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Nonspherocytic hemolytic anemia due to hexokinase deficiency


Other Names for this Disease
  • Hexokinase deficiency hemolytic anemia
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Overview



What is nonspherocytic hemolytic anemia due to hexokinase deficiency?

What are the signs and symptoms of nonspherocytic hemolytic anemia due to hexokinase deficiency?

What causes nonspherocytic hemolytic anemia due to hexokinase deficiency?

How is nonspherocytic hemolytic anemia due to hexokinase deficiency inherited?

How might nonspherocytic hemolytic anemia due to hexokinase deficiency be treated?


What is nonspherocytic hemolytic anemia due to hexokinase deficiency?

Nonspherocytic hemolytic anemia due to hexokinase deficiency (NSHA due to HK1 deficiency) is a very rare condition mainly characterized by severe, chronic hemolysis, beginning in infancy.[1] Approximately 20 cases of this condition have been described to date.[2] Signs and symptoms of hexokinase deficiency are very similar to those of pyruvate kinase deficiency but anemia is generally more severe.[3] Some affected individuals reportedly have had various abnormalities in addition to NSHA including multiple malformations, panmyelopathy, and latent diabetes.[4] It can be caused by mutations in the HK1 gene and is inherited in an autosomal recessive manner.[2][1] Treatment may include red cell transfusions for those with severe anemia.[3]
Last updated: 2/1/2013

What are the signs and symptoms of nonspherocytic hemolytic anemia due to hexokinase deficiency?

Hexokinase deficiency manifests itself primarily as nonspherocytic hemolytic anemia (NSHA).[4] The signs and symptoms of hexokinase deficiency are very similar to those of pyruvate kinase deficiency, a more common inherited cause of hemolytic anemia, and may include jaundice, fatigue, lethargy, and pale skin.[3][5]. However, the anemia associated with hexokinase deficiency is generally more severe.[3]

There have been reports of some affected individuals having various other abnormalities including multiple malformations, panmyelopathy, and latent diabetes.[4]
Last updated: 2/1/2013

What causes nonspherocytic hemolytic anemia due to hexokinase deficiency?

Nonspherocytic hemolytic anemia due to hexokinase deficiency has been shown to be caused by mutations in the HK1 gene, which cause at least a partial deficiency of the enzyme hexokinase.[1][4] This enzyme plays an important role in the chemical processes involved in the breakdown of sugar molecules (glycolysis). Red blood cells depend on this process for energy; if an enzyme is defective in any one of the stages, the red blood cell cannot function properly and hemolysis takes place.[6] When red blood cells cannot be replaced faster than they destroy themselves, anemia results.[6]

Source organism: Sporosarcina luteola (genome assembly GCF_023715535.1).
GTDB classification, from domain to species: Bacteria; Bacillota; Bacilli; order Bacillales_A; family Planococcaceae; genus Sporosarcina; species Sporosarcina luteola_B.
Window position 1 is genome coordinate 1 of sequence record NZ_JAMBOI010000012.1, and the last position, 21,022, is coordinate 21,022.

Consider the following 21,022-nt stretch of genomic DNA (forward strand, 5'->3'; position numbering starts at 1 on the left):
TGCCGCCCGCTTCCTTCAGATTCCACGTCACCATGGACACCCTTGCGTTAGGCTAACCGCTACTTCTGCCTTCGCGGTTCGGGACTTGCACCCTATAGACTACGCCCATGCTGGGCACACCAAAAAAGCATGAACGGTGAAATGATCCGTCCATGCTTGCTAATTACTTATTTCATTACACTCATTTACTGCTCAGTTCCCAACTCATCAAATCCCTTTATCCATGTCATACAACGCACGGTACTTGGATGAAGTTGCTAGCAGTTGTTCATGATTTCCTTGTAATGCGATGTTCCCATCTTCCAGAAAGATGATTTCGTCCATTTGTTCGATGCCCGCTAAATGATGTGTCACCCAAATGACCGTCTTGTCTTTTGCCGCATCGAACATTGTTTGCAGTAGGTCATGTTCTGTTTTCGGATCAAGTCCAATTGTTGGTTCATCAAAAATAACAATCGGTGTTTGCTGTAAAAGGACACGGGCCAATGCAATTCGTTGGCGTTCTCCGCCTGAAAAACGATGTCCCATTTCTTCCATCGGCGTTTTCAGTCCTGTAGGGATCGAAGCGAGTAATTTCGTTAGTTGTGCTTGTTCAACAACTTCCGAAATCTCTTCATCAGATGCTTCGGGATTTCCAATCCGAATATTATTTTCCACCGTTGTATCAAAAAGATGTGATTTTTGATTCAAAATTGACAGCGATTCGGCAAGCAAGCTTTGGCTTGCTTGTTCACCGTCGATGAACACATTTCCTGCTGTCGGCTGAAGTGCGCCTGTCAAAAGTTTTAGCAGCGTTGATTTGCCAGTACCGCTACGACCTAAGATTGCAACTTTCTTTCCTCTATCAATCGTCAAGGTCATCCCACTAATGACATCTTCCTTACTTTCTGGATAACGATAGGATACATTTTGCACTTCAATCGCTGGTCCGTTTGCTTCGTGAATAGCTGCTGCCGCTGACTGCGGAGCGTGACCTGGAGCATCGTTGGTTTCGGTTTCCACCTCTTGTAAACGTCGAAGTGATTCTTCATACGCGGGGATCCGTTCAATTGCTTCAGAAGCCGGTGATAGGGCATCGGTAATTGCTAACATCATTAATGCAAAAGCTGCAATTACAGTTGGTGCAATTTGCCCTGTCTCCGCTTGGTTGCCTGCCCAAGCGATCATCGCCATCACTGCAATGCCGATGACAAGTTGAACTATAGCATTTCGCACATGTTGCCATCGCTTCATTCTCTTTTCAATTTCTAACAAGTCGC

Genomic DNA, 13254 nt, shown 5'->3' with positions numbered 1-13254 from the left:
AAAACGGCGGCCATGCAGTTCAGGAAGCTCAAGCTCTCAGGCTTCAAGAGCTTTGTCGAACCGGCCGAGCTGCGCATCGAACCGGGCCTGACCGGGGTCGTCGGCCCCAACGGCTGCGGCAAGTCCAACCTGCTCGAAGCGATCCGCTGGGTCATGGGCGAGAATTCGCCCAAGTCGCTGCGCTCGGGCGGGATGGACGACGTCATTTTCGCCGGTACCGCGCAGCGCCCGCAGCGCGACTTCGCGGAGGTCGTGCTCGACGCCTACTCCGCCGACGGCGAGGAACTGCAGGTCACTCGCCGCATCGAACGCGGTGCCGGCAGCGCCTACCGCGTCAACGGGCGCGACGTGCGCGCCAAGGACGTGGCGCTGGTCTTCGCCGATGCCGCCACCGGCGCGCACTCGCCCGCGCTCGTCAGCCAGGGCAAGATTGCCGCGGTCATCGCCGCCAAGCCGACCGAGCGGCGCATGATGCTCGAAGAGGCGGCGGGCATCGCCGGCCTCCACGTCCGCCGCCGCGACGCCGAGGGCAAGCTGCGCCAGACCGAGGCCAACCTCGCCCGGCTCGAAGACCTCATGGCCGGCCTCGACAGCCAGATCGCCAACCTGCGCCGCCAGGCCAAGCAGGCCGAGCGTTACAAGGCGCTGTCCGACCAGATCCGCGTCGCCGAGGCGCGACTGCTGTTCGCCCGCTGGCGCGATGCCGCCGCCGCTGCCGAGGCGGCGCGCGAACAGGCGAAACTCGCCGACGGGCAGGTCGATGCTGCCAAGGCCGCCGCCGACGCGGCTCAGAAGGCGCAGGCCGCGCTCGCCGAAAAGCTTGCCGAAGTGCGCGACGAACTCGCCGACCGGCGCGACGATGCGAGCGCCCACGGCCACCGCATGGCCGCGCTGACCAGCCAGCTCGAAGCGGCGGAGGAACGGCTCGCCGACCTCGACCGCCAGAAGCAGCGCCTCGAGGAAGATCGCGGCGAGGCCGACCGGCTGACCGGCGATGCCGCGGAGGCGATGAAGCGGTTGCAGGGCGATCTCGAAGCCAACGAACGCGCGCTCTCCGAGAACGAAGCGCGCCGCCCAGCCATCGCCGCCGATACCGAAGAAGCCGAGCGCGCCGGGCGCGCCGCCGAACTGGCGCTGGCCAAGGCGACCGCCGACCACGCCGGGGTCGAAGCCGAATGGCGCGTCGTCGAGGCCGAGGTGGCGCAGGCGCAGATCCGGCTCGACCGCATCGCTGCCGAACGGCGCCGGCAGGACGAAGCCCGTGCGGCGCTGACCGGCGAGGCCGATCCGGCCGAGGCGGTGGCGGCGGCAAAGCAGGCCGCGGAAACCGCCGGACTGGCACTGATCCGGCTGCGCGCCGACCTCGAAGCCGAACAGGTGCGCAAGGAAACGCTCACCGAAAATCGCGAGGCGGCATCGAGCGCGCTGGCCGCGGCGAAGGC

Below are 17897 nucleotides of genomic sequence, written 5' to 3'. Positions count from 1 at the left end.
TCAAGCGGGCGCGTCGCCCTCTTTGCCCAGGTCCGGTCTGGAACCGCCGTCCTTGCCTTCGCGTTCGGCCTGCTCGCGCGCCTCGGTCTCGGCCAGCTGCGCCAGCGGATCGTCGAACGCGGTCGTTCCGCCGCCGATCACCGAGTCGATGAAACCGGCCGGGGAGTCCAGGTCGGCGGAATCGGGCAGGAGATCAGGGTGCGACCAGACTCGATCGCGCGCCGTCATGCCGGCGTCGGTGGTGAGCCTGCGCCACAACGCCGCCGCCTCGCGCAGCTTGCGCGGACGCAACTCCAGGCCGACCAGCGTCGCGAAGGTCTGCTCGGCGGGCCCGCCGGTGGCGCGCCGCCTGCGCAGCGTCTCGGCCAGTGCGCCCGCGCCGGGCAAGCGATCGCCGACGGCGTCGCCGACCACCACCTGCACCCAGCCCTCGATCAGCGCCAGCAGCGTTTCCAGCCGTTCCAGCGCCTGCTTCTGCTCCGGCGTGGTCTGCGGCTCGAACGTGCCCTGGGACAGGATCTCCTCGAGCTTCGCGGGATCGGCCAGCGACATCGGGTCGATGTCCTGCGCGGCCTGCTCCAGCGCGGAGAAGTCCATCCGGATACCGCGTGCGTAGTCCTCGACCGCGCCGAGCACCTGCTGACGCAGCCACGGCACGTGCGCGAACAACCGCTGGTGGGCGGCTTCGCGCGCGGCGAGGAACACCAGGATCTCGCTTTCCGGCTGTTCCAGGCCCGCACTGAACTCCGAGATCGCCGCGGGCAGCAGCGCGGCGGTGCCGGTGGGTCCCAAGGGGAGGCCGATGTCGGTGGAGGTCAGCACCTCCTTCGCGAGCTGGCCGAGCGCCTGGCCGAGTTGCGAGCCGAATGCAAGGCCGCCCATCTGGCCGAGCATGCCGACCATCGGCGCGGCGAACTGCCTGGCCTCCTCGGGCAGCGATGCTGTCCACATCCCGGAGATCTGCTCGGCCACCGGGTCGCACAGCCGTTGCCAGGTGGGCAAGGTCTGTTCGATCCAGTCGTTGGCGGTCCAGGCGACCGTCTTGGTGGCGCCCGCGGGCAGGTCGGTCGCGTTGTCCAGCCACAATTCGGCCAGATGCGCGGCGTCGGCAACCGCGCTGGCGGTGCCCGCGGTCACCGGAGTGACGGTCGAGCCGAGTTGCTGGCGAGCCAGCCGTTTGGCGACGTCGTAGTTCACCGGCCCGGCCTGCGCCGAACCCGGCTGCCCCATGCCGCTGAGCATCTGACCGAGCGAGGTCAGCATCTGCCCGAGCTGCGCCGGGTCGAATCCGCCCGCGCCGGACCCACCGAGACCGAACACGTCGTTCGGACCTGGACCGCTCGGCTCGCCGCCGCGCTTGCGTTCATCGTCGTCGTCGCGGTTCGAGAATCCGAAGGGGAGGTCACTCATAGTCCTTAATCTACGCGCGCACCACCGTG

Last updated: 2/1/2013

How is nonspherocytic hemolytic anemia due to hexokinase deficiency inherited?

Nonspherocytic hemolytic anemia due to hexokinase deficiency is inherited in an autosomal recessive manner.[1] This means that a mutation in both copies of the gene associated with the condition must be present in order to be affected. The parents of an individual with an autosomal recessive condition each have one mutated copy of the gene in each cell and are referred to as carriers. Carriers typically do not have any signs or symptoms of the condition. When two carriers of the same autosomal recessive condition have children, each child has a 25% (1 in 4) risk to be affected, a 50% (1 in 2) risk to be an unaffected carrier like each parent, and a 25% risk to be unaffected and have 2 normal copies of the gene.
Last updated: 2/1/2013

How might nonspherocytic hemolytic anemia due to hexokinase deficiency be treated?

When severe anemia is present, blood transfusions may be necessary. Affected individuals should avoid any drugs that can cause destruction of red blood cells, as well as any environmental triggers that may be identified.[6]
Last updated: 2/1/2013

References
  1. Nonspherocytic hemolytic anemia due to hexokinase deficiency. Orphanet. December 2007; http://www.orpha.net/consor/cgi-bin/OC_Exp.php?lng=EN&Expert=90031. Accessed 1/30/2013.
  2. Karen M.K. de Vooght, Wouter W. van Solinge, Annet C. van Wesel, Sabina Kersting and Richard van Wijk. First mutation in the red blood cell-specific promoter of hexokinase combined with a novel missense mutation causes hexokinase deficiency and mild chronic hemolysis. Haematologica. September 2009; 94(9):1203–1210. http://www.ncbi.nlm.nih.gov/pmc/articles/PMC2738711/. Accessed 1/29/2013.
  3. Hexokinase deficiency. European Network for Rare and Congenital Anaemias. 2013; http://www.enerca.org/anaemias/38/hexokinase-deficiency. Accessed 1/30/2013.
  4. Rijksen G, Akkerman JW, van den Wall Bake AW, Hofstede DP, Staal GE. Generalized hexokinase deficiency in the blood cells of a patient with nonspherocytic hemolytic anemia. Blood. January 1983; 61(1):12-18.
  5. Pyruvate kinase deficiency. MedlinePlus. February 2, 2012; http://www.nlm.nih.gov/medlineplus/ency/article/001197.htm. Accessed 2/1/2013.
  6. Anemia, Hereditary Nonspherocytic Hemolytic. NORD. July 23, 2007; http://www.rarediseases.org/rare-disease-information/rare-diseases/byID/82/viewAbstract. Accessed 1/30/2013.